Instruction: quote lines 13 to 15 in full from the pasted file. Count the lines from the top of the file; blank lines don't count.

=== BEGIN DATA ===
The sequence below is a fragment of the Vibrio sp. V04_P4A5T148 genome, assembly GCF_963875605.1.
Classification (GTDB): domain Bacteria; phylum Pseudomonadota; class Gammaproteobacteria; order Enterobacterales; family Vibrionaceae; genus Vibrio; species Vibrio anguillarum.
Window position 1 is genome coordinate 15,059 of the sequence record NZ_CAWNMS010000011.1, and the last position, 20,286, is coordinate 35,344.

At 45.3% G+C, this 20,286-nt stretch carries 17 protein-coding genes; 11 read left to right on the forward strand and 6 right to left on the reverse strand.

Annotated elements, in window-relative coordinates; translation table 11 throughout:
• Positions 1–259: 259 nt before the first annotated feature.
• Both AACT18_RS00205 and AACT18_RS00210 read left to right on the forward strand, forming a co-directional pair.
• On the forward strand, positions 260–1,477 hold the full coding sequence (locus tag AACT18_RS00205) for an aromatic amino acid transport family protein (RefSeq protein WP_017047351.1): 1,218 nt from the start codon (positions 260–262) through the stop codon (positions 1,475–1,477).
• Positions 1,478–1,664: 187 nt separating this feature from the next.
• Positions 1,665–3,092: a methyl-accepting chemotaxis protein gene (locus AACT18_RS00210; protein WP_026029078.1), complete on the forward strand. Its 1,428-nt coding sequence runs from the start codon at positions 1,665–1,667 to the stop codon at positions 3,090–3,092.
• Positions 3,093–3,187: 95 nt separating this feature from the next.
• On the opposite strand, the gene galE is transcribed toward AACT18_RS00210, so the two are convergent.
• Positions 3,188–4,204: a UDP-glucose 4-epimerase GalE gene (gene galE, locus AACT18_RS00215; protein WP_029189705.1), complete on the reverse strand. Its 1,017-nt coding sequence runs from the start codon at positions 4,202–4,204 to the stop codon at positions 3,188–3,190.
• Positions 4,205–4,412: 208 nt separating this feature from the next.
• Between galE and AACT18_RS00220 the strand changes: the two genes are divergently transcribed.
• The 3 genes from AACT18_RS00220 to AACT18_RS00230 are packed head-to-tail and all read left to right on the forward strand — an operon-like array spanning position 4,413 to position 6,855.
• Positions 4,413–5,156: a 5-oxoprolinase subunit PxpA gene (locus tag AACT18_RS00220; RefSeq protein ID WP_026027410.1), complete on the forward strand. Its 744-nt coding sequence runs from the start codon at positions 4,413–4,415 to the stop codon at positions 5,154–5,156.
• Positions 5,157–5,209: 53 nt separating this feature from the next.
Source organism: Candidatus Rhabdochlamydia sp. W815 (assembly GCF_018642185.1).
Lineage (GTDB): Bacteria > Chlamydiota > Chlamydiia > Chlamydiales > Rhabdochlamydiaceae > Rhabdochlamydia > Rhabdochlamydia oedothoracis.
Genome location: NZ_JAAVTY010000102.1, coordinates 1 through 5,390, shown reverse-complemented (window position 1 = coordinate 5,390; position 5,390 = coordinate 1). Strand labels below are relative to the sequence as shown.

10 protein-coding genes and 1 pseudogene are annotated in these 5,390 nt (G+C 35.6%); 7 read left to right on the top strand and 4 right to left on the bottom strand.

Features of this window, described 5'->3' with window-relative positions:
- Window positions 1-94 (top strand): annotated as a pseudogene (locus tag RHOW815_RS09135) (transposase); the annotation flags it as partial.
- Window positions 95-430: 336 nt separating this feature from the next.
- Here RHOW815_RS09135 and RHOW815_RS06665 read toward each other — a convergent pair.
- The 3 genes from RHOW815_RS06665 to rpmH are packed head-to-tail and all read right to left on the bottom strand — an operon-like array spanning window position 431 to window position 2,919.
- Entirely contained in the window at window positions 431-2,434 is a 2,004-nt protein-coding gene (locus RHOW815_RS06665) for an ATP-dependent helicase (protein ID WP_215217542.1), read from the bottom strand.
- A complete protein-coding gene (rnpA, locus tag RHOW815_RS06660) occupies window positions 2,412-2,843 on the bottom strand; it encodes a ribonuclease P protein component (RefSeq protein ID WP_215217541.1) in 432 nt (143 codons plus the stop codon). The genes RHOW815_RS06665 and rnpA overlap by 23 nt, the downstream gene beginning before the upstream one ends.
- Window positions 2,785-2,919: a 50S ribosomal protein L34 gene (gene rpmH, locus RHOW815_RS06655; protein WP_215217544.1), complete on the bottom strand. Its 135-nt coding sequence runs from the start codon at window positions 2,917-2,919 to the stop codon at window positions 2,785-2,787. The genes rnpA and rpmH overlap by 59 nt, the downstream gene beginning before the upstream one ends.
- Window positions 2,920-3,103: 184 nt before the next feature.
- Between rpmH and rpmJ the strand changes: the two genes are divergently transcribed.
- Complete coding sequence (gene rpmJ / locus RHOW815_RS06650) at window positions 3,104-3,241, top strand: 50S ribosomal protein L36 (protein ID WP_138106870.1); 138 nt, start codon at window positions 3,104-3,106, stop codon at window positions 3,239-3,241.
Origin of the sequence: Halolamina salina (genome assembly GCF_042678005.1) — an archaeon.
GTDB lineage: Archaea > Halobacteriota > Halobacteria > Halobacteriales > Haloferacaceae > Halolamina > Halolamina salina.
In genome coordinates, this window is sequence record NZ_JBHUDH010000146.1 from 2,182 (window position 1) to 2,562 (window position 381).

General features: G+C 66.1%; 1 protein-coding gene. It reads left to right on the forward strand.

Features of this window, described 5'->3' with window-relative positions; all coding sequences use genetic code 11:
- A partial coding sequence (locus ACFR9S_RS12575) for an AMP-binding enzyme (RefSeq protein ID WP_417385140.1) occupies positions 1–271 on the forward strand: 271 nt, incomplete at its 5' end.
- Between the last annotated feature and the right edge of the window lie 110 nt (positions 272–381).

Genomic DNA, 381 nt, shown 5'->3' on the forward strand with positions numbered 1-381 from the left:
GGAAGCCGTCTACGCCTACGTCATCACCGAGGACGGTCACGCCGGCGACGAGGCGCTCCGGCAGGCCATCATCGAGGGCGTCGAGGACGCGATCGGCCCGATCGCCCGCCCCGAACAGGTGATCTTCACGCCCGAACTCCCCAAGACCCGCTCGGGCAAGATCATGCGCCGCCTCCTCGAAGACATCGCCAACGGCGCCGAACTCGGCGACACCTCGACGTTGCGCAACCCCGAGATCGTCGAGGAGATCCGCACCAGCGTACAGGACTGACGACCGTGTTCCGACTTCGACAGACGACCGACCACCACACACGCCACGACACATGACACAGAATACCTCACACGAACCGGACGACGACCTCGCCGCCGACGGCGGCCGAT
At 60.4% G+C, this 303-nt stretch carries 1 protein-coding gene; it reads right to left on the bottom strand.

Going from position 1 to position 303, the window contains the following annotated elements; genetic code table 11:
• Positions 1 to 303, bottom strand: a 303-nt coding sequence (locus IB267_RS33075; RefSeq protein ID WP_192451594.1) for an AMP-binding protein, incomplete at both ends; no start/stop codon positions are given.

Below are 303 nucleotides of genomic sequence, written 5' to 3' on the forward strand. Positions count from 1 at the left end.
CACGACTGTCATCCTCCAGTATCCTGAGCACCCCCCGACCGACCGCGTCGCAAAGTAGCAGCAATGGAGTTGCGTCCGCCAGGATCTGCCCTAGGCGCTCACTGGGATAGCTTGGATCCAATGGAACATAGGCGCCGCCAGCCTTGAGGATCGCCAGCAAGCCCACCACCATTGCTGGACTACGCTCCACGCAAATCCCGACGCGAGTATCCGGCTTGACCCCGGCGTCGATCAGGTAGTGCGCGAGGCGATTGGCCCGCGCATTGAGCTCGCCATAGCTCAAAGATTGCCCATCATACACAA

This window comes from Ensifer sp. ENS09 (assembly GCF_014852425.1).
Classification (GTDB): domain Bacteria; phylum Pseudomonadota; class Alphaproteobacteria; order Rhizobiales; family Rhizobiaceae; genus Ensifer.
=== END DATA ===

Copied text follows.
• Positions 3,188–4,204: a UDP-glucose 4-epimerase GalE gene (gene galE, locus AACT18_RS00215; protein WP_029189705.1), complete on the reverse strand. Its 1,017-nt coding sequence runs from the start codon at positions 4,202–4,204 to the stop codon at positions 3,188–3,190.
• Positions 4,205–4,412: 208 nt separating this feature from the next.
• Between galE and AACT18_RS00220 the strand changes: the two genes are divergently transcribed.